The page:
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Keynote Speakers

Opening Keynote Address:
Building Partnerships with Scientists & Educators

Friday 8:30 AM, Room 135

Jay B. Labov is Senior Advisor for Education and Communication for the National Academy of Sciences (NAS) and the National Research Council (NRC). He has directed or contributed to fifteen National Academies reports focusing on teacher education, advanced study for high school students, K-8 education, and undergraduate education. He has served as Director of committees on K-12 and undergraduate science education, the National Academies’ Teacher Advisory Council, and was Deputy Director for the Academy’s Center for Education. He also directed a committee of the NAS and the Institute of Medicine that authored Science, Evolution, and Creationism (and oversees the NAS’s efforts to confront challenges to teaching evolution in the nation’s public schools. He oversees an effort at the Academy to work with professional societies and with state academies of science on education issues. He also oversees work on improving education in the life sciences under the aegis of the NRC’s Board on Life Sciences.

Dr. Labov is an organismal biologist by training. Prior to accepting his position at the Academy in 1997, he spent almost 20 years on the biology faculty at Colby College (Maine). He is a Kellogg National Fellow, a Fellow in Education of the American Association for the Advancement of Science, and a Woodrow Wilson Visiting Fellow.

Keynote Panel:
Digital Resources and Learning for the Future

Friday 4:30 PM, Room 135

Dr. Sam Donovan is a Research Associate Professor in the Department of Biological Sciences at the University of Pittsburgh, and the Director of Undergraduate Programs for the BioQUEST Curriculum Consortium. He received his B.S. in Biology at Virginia Tech and M.S. in Ecology and Evolution at the University of Oregon. Teaching and curriculum development opportunities led him to two related conclusions – he really enjoyed teaching and, it would be valuable to know more about education theory and research. The next stop was a Ph.D. in Science Education from the Department of Curriculum and Instruction at the University of Wisconsin – Madison.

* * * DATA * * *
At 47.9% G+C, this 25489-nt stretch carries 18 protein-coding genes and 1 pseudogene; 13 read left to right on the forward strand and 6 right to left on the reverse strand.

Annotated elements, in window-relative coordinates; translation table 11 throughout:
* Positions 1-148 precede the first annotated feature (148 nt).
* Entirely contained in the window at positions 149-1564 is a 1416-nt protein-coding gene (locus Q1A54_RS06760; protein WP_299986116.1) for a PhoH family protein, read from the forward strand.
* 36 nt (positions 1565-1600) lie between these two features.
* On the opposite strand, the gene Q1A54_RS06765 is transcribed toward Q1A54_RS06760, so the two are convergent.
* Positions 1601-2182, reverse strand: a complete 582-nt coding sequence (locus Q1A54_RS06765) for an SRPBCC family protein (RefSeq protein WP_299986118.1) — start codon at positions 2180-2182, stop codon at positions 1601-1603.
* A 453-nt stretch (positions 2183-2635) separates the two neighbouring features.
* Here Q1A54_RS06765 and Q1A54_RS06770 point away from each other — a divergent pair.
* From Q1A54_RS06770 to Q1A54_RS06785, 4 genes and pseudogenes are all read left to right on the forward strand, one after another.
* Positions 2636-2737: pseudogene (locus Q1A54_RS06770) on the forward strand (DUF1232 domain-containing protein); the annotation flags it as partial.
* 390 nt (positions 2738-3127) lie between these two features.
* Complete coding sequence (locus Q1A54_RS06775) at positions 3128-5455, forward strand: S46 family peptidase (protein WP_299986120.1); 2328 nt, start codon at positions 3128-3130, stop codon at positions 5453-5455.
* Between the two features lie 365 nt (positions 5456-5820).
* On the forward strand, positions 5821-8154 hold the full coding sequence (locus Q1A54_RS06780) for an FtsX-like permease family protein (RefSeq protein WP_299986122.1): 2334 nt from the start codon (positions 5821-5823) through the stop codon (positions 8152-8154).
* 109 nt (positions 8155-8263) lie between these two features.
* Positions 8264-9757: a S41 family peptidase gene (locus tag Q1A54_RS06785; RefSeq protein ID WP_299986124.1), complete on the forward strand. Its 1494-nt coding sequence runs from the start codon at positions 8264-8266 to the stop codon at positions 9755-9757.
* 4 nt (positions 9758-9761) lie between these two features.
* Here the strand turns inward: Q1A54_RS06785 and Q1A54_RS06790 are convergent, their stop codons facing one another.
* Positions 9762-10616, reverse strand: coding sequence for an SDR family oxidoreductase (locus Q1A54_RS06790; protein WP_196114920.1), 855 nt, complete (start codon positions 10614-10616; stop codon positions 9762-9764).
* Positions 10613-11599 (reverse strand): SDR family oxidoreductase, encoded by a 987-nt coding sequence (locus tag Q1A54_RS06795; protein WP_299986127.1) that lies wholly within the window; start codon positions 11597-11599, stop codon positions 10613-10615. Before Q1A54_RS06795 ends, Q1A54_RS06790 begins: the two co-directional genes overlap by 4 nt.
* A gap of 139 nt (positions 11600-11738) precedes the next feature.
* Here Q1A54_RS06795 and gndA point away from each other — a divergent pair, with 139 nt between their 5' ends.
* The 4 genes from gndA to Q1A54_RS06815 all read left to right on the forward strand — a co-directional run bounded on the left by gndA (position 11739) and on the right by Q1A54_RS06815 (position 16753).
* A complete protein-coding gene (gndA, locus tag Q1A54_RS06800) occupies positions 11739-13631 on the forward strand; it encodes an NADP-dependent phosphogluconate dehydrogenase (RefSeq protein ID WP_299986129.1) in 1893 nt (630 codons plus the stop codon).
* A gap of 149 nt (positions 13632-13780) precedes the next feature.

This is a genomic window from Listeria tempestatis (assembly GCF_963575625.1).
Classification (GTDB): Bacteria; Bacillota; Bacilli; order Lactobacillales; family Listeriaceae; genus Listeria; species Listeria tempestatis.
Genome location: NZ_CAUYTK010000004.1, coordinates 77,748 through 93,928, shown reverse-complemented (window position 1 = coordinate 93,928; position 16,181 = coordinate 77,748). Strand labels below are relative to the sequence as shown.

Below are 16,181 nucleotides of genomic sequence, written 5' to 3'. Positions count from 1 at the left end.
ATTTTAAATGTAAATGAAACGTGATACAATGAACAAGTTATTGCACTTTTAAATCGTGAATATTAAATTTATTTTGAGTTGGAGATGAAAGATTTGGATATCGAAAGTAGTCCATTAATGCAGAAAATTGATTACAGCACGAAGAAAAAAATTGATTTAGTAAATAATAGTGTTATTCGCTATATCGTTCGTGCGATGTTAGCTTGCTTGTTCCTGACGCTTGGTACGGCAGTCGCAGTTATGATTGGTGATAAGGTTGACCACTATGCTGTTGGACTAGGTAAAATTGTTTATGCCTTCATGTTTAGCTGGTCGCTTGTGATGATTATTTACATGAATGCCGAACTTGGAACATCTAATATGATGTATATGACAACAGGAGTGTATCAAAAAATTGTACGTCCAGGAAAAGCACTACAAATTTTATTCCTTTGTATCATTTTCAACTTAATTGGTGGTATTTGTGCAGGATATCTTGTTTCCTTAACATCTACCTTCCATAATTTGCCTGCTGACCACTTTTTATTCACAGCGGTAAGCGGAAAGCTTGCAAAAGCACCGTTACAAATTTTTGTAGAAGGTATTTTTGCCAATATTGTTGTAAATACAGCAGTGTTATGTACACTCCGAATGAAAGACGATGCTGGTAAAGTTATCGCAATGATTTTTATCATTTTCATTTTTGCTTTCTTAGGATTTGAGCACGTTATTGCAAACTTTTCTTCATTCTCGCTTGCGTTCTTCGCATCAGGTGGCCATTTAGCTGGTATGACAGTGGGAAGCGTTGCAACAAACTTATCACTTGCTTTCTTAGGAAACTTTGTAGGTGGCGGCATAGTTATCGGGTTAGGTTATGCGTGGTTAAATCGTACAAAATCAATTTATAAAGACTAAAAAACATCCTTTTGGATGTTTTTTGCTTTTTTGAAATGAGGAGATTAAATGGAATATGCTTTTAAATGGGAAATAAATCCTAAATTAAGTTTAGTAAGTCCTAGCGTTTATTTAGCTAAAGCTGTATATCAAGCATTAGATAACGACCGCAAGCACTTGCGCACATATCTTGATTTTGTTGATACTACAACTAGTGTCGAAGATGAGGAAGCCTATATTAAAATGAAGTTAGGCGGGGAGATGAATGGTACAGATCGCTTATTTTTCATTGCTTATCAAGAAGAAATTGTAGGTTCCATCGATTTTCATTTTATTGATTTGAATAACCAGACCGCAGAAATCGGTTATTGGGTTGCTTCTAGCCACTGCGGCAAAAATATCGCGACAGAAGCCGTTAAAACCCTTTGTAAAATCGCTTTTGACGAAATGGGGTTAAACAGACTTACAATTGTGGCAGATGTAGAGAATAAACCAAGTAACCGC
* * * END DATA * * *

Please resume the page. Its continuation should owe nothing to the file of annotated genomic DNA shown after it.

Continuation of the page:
Dr. Donovan’s scholarship involves research on student learning, curriculum design, and faculty development projects. His learning research focuses on how students reason about evolutionary events and interpret phylogenetic diagrams. He has had a series of NSF supported curriculum and faculty development projects that focus on evolution education, integrating bioinformatics across the biology curriculum, and using networked communications and computing resources to engage students in doing science. Much of this work has been done in collaboration with the BioQUEST Curriculum Consortium, a 25-year national reform effort in biology education.

Nancy GevingNancy Geving is a high school science coach for St. Paul Public Schools. Prior to starting this position in 2007, she was a Biology and Environmental Science teacher at Central High School in St. Paul for 16 years. She enjoys the outdoors and being active which is why she enjoyed teaching the Environmental Science classes. During her tenure at Central, she led student groups on trips to Grand Cayman for scuba diving and to the Amazon Rainforest of Peru. In her current position, she is involved with teachers in all of the high schools. This has been a great experience and opportunity to see all of the good things going on in the St. Paul Public School.